J. California Cooper, a writer who enjoyed a widespread acclaim for her fable-like tales built largely around the imagined lives of African American women, died Sept. 20 in Seattle. She was 82.
A spokeswoman, Vivian Phillips, confirmed the death. Ms. Cooper had several heart attacks in recent years.
Ms. Cooper began her writing life as a playwright and held a series of jobs, from secretary to truck driver, before publishing her first book of fiction in her 50s. She went on to write five novels and seven collections of short stories that won her a substantial following throughout the country.
Often secretive about her personal life and her writing methods, Ms. Cooper let her books speak for her instead. She often addressed the struggles of African American women in her fiction, writing stories in vernacular dialect as if she were speaking over the back fence about the weaknesses, sorrows and triumphs of ordinary people.
“In their own gossipy, circuitous, roundabout way, the stories enchant you because they are not stories; they are the truth reconstructed,” novelist Terry McMillan wrote in the New York Times Book Review in 1987. “They give you the feeling that you’re sitting on the front porch with the narrator, somewhere in the South; it’s hot and humid, she’s snapping beans, you’re holding the bowl and she’s giving you the inside scoop on everybody.”
Ms. Cooper was sometimes described as a literary folk artist, whose stories were notable for their homespun wisdom and clear-eyed sense of right and wrong. She wrote about women hoping to find love, but she also examined such topics as rape, prostitution, incest, homosexuality and drug abuse. The presence of death and the long reach of slavery often loomed behind her stories.
Her first novel, “Family” (1991) explored the fate of a female slave, Clora, and her many-hued descendants in succeeding generations.
“Her place was goin to be nice,” Ms. Cooper wrote in “Family,” in a passage typical of her plain-spoken, colloquial style. “She furnished it with the best of things, tho she never lowed no one in them special rooms. She didn’t much go in em herself cept to go sit and look round at what was hers. Hers.”
In an introduction to Ms. Cooper’s first collection of stories, “A Piece of Mine” (1984) Alice Walker, author of “The Color Purple,” said her work was in the tradition of Langston Hughes and Zora Neale Hurston.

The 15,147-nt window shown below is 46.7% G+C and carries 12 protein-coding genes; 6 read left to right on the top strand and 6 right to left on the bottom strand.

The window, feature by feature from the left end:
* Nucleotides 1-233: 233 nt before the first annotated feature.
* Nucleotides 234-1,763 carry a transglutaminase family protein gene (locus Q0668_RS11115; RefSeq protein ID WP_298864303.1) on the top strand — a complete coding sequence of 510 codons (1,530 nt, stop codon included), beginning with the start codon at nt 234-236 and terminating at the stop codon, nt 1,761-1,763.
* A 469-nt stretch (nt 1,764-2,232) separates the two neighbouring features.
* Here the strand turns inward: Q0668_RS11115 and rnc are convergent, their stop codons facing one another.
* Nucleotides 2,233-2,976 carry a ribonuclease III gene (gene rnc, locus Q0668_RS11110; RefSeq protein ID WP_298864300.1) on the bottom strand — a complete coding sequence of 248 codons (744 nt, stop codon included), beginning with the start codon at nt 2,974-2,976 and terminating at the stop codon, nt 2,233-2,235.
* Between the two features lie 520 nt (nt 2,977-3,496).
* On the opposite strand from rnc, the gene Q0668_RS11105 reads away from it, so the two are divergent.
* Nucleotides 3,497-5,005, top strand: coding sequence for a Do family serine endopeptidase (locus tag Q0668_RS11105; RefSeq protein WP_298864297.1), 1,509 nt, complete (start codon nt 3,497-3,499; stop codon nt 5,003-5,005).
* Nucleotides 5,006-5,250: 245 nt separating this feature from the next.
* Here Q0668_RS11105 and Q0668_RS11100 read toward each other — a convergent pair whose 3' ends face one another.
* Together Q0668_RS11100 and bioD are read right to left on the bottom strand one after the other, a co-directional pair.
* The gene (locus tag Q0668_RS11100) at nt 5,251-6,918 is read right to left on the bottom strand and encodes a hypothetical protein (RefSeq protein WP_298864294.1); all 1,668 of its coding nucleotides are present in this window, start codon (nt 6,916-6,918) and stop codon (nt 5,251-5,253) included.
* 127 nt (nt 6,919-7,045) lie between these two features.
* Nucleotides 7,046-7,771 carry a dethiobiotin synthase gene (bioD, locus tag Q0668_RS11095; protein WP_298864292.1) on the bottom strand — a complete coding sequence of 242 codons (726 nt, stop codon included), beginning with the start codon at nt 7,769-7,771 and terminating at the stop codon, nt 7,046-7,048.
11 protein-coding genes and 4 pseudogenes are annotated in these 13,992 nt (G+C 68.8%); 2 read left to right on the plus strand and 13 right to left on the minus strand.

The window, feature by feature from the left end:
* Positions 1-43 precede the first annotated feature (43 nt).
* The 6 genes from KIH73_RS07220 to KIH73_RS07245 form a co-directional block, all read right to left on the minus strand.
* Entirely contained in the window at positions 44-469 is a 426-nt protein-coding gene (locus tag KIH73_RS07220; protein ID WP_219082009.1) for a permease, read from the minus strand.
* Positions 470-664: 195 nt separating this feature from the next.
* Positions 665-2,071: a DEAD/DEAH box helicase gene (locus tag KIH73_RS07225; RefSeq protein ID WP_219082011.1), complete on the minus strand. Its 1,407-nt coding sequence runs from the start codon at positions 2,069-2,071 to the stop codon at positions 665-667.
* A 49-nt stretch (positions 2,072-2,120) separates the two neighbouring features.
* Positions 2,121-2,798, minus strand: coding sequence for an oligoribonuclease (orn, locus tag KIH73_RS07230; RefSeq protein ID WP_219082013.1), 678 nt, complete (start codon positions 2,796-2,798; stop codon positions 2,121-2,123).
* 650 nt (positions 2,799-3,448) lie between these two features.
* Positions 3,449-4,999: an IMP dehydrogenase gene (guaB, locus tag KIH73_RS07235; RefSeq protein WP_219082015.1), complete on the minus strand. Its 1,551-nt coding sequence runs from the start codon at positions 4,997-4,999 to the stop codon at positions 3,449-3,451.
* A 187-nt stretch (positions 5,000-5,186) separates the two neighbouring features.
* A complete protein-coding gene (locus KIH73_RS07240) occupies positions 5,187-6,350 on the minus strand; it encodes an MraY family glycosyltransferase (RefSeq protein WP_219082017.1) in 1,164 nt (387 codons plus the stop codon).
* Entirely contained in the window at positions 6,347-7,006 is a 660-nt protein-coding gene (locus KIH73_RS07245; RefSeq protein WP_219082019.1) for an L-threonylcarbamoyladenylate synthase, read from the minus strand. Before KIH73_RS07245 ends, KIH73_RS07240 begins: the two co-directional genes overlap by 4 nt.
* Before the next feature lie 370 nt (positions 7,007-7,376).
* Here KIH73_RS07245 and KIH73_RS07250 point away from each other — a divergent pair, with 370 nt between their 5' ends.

“Like theirs,” Walker wrote, “her style is deceptively simple and direct, and the vale of tears in which some of her characters reside is never so deep that a rich chuckle at a foolish person’s foolishness cannot be heard.”
Ms. Cooper often spoke of how her sense of morality derived from her strong Christian faith, and her stories are replete with harsh judgments on the arrogant, greedy and profligate. In the story “$100 and Nothing!” from “A Piece of Mine,” she depicts the bitter relationship between a successful businesswoman and a husband who belittled her achievement. He said he could do as well with “$100 and nothing.”
When the woman was dying, she left her husband exactly $100 in her will.
Joan Cooper was born Nov. 10, 1931, in Berkeley, Calif. She spoke little about her early life, except that she married for the first of two times when she was 19.
She adopted “California” as a pen name and did not like to reveal her age or, for much of her life, her first name.
“If I tell you, someone will start calling me by it,” she told The Washington Post in 2000. “My mother gave it to me, so it’s mine. I have to keep something for myself.”
She held jobs as a manicurist, waitress, secretary, loan officer and, for a time, moved to Alaska to work as a bus and truck driver. In her spare time, she wrote 17 plays, one of which, “Strangers,” received San Francisco’s Black Playwright Award in 1978.
Walker suggested that she try her hand at short stories and became one of her early champions, publishing her first book in 1984. Ms. Cooper won an American Book Award for her 1986 story collection, “Homemade Love.” One of Ms. Cooper’s short stories, “Funny Valentines” was made into a 1999 TV movie starring Alfre Woodard.
Ms. Cooper lived in Oakland, Calif., for many years and later moved to Texas before returning to the West Coast. She had lived in Seattle with her daughter and only survivor, Paris Williams, since 2013.
Ms. Cooper liked to immerse herself in silence and allow what she called the “vibrations” of the past to create the voices of her characters.
“I’m not a real writer,” she said in 2004. “I write because these people tell me things.”
Ms. Cooper’s fiction was sometimes criticized for having one-dimensional characters, intrusive narrators and half-sketched scenes. Even so, she wrote with a kind of personal authority that made many of her readers believe that her stories were drawn from real life or based on difficult experiences in her own life.
“Some people think I’ve lived these stories,” she said. “If I did I’d be dead and ugly.”